- Should you sell before the data?
If I have a double before the data, I sell. This is strictly my personal preference. If the share price has not increased on the expectation of data, I always wonder whether the market will react negatively to good but not great data.
An investor should always ask ‘how does the average share price change compare with other benchmarks?’
U.S. markets will sometimes drag the Canadian indices along for the ride, up or down. Volatility of the S&P 500 as measured by the VIX is at its lowest recent levels and the US markets have continued churning to all-time highs in the first few days of 2018. There are no U.S. trends which indicate investors are becoming more risk averse and money is moving out of equities. One event – the J. P. Morgan healthcare conference in San Francisco the week of January 8th – and the resulting outlook for the healthcare sector by the major U.S. fund managers may have a short-term impact on the Canadian healthcare sector.
This is my final blog series looking at share price performance in the Canadian healthcare sector, which I started assessing in 1992 as a stock analyst with Deacon BZW. Investors have wildly different and constantly changing investing styles and risk profiles. I invest in some of the long-term care companies for their stable businesses and their dividends/distributions as a source of income. I invest in other stocks for capital gains, for which I am willing to take the loss from negative news. Development stage Canadian healthcare companies generally rely upon institutional investors for funding and retail investors for liquidity between deals – I look for opportunities from both deals and market purchases.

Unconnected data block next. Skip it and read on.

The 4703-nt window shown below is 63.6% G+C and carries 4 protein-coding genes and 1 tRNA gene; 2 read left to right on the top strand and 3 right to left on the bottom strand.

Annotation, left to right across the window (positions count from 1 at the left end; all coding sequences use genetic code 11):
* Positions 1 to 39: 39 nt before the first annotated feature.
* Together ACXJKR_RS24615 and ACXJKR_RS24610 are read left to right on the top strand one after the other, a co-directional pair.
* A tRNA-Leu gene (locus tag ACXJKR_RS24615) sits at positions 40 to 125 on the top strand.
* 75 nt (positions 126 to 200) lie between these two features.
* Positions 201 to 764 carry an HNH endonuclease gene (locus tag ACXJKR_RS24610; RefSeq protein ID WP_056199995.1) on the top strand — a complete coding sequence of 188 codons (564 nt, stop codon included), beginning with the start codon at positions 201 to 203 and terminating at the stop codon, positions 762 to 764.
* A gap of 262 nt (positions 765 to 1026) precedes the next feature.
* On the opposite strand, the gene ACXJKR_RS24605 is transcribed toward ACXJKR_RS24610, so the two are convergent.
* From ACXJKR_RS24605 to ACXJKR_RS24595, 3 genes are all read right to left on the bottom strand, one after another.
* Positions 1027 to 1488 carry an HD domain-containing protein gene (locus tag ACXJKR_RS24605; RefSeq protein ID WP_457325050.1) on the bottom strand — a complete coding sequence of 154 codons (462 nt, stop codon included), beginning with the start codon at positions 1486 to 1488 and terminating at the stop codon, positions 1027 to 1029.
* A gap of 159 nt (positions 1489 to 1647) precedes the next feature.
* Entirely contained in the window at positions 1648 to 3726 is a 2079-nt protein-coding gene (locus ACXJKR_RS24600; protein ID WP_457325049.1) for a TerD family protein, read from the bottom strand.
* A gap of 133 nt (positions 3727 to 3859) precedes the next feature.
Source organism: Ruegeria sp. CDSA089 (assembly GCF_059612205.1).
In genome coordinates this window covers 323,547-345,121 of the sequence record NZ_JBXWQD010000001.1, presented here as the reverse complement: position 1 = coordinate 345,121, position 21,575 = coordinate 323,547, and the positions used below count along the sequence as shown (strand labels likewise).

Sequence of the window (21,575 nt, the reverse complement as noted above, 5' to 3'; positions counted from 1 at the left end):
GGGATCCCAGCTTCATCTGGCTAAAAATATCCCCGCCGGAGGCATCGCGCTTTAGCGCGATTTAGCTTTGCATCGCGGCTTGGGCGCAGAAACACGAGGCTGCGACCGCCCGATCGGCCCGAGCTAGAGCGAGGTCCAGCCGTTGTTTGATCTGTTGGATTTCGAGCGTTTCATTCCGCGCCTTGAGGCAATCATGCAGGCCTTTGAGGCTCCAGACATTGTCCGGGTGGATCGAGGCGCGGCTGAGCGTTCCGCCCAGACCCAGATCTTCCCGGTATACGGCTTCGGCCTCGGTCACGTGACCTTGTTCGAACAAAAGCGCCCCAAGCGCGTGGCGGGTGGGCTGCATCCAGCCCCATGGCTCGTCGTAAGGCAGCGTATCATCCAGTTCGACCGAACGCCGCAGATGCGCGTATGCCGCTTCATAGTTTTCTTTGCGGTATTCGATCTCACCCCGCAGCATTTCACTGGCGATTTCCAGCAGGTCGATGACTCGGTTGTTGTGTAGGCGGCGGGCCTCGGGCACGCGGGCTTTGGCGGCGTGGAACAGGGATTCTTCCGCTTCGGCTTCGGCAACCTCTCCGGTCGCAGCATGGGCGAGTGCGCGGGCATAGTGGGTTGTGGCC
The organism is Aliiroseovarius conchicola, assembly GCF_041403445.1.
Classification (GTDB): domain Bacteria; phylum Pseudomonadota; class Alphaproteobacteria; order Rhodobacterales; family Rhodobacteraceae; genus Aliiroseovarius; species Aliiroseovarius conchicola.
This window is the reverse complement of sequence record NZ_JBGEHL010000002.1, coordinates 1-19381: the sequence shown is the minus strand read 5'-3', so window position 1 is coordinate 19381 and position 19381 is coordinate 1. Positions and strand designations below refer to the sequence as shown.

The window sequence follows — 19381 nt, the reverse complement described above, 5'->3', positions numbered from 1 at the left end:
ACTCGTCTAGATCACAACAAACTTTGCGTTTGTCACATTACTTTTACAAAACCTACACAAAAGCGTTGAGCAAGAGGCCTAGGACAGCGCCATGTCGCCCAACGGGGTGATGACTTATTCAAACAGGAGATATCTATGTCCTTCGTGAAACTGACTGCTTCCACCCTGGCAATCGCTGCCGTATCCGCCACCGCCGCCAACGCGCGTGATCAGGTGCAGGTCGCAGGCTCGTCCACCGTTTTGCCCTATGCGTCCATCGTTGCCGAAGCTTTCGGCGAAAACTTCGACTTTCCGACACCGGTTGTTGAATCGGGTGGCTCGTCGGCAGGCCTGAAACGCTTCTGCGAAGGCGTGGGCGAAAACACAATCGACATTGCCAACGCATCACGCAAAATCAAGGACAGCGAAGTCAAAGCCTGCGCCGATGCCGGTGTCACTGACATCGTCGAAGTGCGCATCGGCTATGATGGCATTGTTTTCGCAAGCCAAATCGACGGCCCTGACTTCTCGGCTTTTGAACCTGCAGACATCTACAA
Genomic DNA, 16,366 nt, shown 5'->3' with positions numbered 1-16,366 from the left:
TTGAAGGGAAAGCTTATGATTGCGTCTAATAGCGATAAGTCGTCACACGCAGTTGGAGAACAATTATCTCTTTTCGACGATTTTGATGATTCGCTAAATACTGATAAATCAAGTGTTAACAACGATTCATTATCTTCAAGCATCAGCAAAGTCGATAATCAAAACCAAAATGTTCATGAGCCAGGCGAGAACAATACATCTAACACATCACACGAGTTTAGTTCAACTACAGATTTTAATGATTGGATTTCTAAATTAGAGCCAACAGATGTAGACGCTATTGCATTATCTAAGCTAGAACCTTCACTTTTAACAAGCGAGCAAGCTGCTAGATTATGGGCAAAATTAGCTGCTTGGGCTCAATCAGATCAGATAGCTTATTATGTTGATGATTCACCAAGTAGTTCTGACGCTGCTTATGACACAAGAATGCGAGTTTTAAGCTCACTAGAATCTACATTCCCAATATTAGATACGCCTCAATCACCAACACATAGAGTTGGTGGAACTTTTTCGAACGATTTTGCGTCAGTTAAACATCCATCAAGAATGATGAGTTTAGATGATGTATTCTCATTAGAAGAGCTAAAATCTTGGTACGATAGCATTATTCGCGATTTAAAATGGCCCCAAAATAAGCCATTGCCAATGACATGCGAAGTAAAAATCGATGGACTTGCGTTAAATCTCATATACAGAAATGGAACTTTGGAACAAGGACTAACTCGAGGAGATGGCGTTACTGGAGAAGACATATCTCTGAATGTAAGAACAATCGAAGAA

The share price changes which I have summarized and assessed each quarter reflect retail trading, general sector sentiment, broad stock market trends and, most importantly from my perspective, corporate events and performance. I have not changed my opinion that investors are probably going to have to pick individual winners in Canadian healthcare – whether you choose to bottom-fish, look for near-term events or expect improved financial performance. Get information, get help, ask questions and never forget these cautionary words which appear in many offering memoranda – this investment is risky; don’t invest unless you can afford to lose all the money you pay for this investment.
In the next blog, I will assess the Q4 and 12-month 2017 share price performance of the Tier 1 Canadian healthcare companies.
[The author and his immediate family members may have long or short positions in the shares of some companies mentioned in or assessed during the preparation of this blog. Past share price performance may not be an indicator of future share price performance. This blog does not consider the investment objectives, financial situation or particular needs of any particular person. Investors should obtain professional advice based on their own individual circumstances before making an investment decision.]